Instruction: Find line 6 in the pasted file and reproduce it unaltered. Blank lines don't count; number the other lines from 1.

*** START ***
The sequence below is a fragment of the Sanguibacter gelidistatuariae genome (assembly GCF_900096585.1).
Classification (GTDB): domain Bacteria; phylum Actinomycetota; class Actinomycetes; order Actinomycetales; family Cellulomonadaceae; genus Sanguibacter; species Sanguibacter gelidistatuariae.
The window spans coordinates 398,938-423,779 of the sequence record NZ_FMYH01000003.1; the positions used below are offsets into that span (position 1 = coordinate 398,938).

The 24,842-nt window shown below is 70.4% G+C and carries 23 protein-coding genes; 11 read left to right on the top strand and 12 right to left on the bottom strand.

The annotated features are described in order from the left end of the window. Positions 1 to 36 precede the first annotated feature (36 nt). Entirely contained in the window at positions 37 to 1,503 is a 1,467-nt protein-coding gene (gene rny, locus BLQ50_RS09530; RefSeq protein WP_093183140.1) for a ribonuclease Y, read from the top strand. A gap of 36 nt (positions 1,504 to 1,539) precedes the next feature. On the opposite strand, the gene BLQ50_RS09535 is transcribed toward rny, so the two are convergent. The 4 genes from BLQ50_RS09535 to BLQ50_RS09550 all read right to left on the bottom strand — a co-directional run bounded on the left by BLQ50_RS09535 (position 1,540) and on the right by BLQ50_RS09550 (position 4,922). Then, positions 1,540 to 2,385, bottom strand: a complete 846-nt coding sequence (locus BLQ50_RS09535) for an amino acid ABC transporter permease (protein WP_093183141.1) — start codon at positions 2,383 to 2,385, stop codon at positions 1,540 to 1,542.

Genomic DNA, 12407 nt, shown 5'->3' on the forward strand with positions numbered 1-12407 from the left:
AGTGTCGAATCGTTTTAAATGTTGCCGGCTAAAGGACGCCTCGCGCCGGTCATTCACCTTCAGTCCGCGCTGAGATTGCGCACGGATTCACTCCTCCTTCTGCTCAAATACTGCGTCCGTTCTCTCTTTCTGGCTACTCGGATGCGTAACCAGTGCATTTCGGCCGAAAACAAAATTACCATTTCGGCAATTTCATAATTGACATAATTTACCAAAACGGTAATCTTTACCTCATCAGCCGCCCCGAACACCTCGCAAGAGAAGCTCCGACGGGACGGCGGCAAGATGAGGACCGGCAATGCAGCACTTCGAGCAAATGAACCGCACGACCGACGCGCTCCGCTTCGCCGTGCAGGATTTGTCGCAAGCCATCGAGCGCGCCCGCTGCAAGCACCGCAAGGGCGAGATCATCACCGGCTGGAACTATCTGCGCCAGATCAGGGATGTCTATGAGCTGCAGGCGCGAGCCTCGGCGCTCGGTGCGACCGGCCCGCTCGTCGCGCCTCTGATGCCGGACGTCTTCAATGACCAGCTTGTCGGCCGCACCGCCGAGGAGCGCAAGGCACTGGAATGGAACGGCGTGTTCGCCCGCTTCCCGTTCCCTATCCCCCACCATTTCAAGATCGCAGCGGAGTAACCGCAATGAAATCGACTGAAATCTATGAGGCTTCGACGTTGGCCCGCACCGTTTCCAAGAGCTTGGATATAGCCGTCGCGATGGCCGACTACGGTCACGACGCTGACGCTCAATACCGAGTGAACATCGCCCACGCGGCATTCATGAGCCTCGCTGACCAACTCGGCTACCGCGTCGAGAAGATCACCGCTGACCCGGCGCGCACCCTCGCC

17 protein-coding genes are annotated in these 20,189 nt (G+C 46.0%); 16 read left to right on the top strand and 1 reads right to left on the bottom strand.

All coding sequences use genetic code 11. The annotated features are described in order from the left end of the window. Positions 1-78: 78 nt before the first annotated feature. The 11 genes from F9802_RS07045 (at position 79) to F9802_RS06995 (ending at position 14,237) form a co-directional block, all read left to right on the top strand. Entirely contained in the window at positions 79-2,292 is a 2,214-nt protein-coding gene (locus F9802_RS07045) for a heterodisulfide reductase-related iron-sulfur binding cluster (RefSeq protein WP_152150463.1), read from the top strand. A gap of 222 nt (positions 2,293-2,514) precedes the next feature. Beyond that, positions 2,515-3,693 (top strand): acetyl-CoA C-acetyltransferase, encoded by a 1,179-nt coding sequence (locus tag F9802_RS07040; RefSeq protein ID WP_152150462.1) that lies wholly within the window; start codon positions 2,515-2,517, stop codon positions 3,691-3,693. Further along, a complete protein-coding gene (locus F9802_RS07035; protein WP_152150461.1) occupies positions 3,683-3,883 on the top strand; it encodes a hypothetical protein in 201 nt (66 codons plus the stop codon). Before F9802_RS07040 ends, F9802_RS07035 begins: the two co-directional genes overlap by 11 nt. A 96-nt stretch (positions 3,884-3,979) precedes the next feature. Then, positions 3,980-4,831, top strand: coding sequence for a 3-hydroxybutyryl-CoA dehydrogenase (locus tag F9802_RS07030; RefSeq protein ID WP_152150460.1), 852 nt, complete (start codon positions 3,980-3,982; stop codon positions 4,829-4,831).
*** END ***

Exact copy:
Genomic DNA, 12407 nt, shown 5'->3' on the forward strand with positions numbered 1-12407 from the left: